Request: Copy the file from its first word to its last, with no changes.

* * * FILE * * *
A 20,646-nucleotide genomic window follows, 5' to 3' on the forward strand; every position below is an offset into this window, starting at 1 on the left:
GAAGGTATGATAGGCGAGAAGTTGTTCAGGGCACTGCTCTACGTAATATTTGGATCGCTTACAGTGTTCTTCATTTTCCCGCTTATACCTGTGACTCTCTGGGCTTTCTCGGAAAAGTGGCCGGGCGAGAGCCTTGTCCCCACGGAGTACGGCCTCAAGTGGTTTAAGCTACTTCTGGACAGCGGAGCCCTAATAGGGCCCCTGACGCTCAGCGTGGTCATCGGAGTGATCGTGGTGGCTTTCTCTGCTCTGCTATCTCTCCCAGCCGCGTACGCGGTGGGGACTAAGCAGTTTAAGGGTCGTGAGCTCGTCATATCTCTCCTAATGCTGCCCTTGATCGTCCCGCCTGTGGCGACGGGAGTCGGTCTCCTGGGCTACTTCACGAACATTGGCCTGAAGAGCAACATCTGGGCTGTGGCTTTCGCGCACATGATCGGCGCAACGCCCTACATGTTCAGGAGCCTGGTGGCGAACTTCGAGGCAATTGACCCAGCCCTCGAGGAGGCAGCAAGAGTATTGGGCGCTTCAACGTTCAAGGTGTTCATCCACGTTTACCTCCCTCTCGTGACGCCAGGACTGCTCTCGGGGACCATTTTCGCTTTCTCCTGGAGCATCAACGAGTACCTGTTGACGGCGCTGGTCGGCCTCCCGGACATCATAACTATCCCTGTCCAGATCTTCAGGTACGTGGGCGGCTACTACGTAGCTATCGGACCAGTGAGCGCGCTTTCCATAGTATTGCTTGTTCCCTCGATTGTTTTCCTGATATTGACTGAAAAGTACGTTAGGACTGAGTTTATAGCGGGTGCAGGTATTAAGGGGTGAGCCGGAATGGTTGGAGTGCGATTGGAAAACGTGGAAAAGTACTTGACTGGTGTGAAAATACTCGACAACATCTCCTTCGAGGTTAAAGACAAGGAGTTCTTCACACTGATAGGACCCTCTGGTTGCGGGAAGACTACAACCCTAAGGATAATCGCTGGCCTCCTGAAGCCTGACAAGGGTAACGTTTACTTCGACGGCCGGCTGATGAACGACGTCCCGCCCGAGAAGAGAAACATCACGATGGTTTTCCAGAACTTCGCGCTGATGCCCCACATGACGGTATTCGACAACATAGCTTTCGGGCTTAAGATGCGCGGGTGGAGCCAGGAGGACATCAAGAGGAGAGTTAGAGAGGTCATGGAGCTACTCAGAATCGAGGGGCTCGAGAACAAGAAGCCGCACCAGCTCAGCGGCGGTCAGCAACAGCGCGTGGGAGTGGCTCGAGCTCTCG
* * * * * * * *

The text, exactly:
A 20,646-nucleotide genomic window follows, 5' to 3' on the forward strand; every position below is an offset into this window, starting at 1 on the left:
GAAGGTATGATAGGCGAGAAGTTGTTCAGGGCACTGCTCTACGTAATATTTGGATCGCTTACAGTGTTCTTCATTTTCCCGCTTATACCTGTGACTCTCTGGGCTTTCTCGGAAAAGTGGCCGGGCGAGAGCCTTGTCCCCACGGAGTACGGCCTCAAGTGGTTTAAGCTACTTCTGGACAGCGGAGCCCTAATAGGGCCCCTGACGCTCAGCGTGGTCATCGGAGTGATCGTGGTGGCTTTCTCTGCTCTGCTATCTCTCCCAGCCGCGTACGCGGTGGGGACTAAGCAGTTTAAGGGTCGTGAGCTCGTCATATCTCTCCTAATGCTGCCCTTGATCGTCCCGCCTGTGGCGACGGGAGTCGGTCTCCTGGGCTACTTCACGAACATTGGCCTGAAGAGCAACATCTGGGCTGTGGCTTTCGCGCACATGATCGGCGCAACGCCCTACATGTTCAGGAGCCTGGTGGCGAACTTCGAGGCAATTGACCCAGCCCTCGAGGAGGCAGCAAGAGTATTGGGCGCTTCAACGTTCAAGGTGTTCATCCACGTTTACCTCCCTCTCGTGACGCCAGGACTGCTCTCGGGGACCATTTTCGCTTTCTCCTGGAGCATCAACGAGTACCTGTTGACGGCGCTGGTCGGCCTCCCGGACATCATAACTATCCCTGTCCAGATCTTCAGGTACGTGGGCGGCTACTACGTAGCTATCGGACCAGTGAGCGCGCTTTCCATAGTATTGCTTGTTCCCTCGATTGTTTTCCTGATATTGACTGAAAAGTACGTTAGGACTGAGTTTATAGCGGGTGCAGGTATTAAGGGGTGAGCCGGAATGGTTGGAGTGCGATTGGAAAACGTGGAAAAGTACTTGACTGGTGTGAAAATACTCGACAACATCTCCTTCGAGGTTAAAGACAAGGAGTTCTTCACACTGATAGGACCCTCTGGTTGCGGGAAGACTACAACCCTAAGGATAATCGCTGGCCTCCTGAAGCCTGACAAGGGTAACGTTTACTTCGACGGCCGGCTGATGAACGACGTCCCGCCCGAGAAGAGAAACATCACGATGGTTTTCCAGAACTTCGCGCTGATGCCCCACATGACGGTATTCGACAACATAGCTTTCGGGCTTAAGATGCGCGGGTGGAGCCAGGAGGACATCAAGAGGAGAGTTAGAGAGGTCATGGAGCTACTCAGAATCGAGGGGCTCGAGAACAAGAAGCCGCACCAGCTCAGCGGCGGTCAGCAACAGCGCGTGGGAGTGGCTCGAGCTCTCG